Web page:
I may not be the brightest tube that years ago needed a few minutes to warm up to light up my television screen, but I thought I knew my way around my DISH Network satellite dish. Right off you can tell my background in electronics started many, many up-grades ago. A television tube is a lovely antiquated glass thing that in today’s world is heavier than even an 80-inch super-duper flat screen TV. But! Yes, a lovely antiquated “but.” I am no match for anything on my roof. Here’s my sad tale of woe.
Excitement had reached a fevered pitch when my neighbor, the one that lives just a few farms and fields and maybe 8 miles away. Uh as the crow flies. He volunteered to put a roof over my deck out back so that the snow would never be of concern to me again. Hurray. A deal was struck and the work began one fine sunny warm, 50-degree December day. It was determined there was a 4 or 5 day window to build the new roof before the next snowstorm was to blow in. I was excited.
I wouldn’t say I’m addicted to my television, I just like the background noise. So, on the second day when my DISH Network satellite was disconnected because it sat right in the middle of the new roof, I wasn’t worried. I still have a regular antenna and a computer and a radio. And of course, if all else fails I can sing. NOT! Go ahead I thought, on the second day when the wind came up and the coats came out, yes go ahead and unplug me from the world of Law & Order and The Game Show Network. I’ll just put in a call and schedule the DISH guy to pop on over and reset the cute little round gray thing now laying on the grass under my dining room window.
The first thing is to call and schedule a technician to come to the outer most recesses of Nevada to re-attach my little friend to my roof. I can hear you laughing at the thought of the call. Every giggle I am imagining has a distinct dialect to it. But “Reah,” I think that was the name she was using, was quite delightful as she charged me, up front, $50 for a guy to come out into my air space in about 10-14 days to bring my television back to life before I go completely nuts-o. I’m now on a schedule somewhere with a technical guy in — Las Vegas! Mr. Las Vegas is scheduled to arrive, kind of like a mall Santa Clause, around noon to 5 p.m. on December 20th. Yes, December 20th. Today in case you are wondering is December 6th. The snow on the level here should be about up to the poor guy’s Bermuda shorts buy then!
In my neck of the woods, we’re lucky to still be able to get television reception with a regular antenna. I was luckier yet, when a few years ago I was asked if I wanted to get rid of my antiquated antenna connection, I said, “NOOO!” I have learned, like many of my friend Ruralite-ers have, that once you have something in place you hardly EVER just ditch it for something newer and shinier. It took me more years than there are Twinkies in the family sized box you buy from Costco, to finally let my HUGE satellite dish be taken down and hauled off. I still sometimes miss that Big Guy and his shiny aluminum face beckoning me to go inside and watch yet another re-run of Magnum PI. I’ll just have another Twinkie to ease my loss. Some of us women are like that you know. Yes, men too.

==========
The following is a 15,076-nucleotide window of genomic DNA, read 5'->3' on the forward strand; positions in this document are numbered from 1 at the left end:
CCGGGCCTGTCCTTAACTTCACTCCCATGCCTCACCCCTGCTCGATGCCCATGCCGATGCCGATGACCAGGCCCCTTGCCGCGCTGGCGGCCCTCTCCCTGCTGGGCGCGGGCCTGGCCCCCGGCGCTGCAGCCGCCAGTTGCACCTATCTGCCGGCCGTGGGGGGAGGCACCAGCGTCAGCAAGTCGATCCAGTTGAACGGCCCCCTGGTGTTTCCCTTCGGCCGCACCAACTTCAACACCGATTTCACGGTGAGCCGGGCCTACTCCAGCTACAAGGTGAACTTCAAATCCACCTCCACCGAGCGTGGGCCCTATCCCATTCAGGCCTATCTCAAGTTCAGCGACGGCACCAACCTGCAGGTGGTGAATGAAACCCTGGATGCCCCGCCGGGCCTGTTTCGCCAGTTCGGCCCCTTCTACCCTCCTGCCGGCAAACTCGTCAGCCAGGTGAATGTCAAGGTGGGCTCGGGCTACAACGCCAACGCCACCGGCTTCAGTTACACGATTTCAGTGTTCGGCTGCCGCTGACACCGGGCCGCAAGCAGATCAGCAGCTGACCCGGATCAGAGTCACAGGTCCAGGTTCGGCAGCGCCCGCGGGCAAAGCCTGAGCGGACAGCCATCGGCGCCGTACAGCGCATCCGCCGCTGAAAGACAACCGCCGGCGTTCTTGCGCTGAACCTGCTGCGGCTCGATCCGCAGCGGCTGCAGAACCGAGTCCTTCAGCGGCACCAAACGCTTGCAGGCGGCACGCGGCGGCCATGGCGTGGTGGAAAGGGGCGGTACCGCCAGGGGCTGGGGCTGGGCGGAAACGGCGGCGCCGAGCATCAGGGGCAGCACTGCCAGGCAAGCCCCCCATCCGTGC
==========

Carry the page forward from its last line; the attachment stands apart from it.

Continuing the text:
Time has a way of teaching us many things. My big one is, “know your limitations Machacek.” Watching activity from inside my home as the new roof began to appear, although fun to watch, drove me crazy. I am a very hands-on gal. Watching instead of hammering and using that skill saw! Oh, POWER TOOLS! At first was breaking my heart. Then I realized this. Of all the things over the years when we hired someone, our promise to them was to never ask them to do anything we wouldn’t or couldn’t do ourselves. Now? Yikes! Seeing the guys outside, standing on the edge of death as they laugh and jab at each other to cut, pound, reach, measure and build? I’ve been in septic tanks, dug post holes with my shovel, and built buildings. Now it’s my time to watch. I also know not to go out to offer any help. Crumb, they might say, “Yes.”
Trina lives in Diamond Valley, north of Eureka, Nevada. Her crazy funny books are available at www.theeurekacountystar.com or email@example.com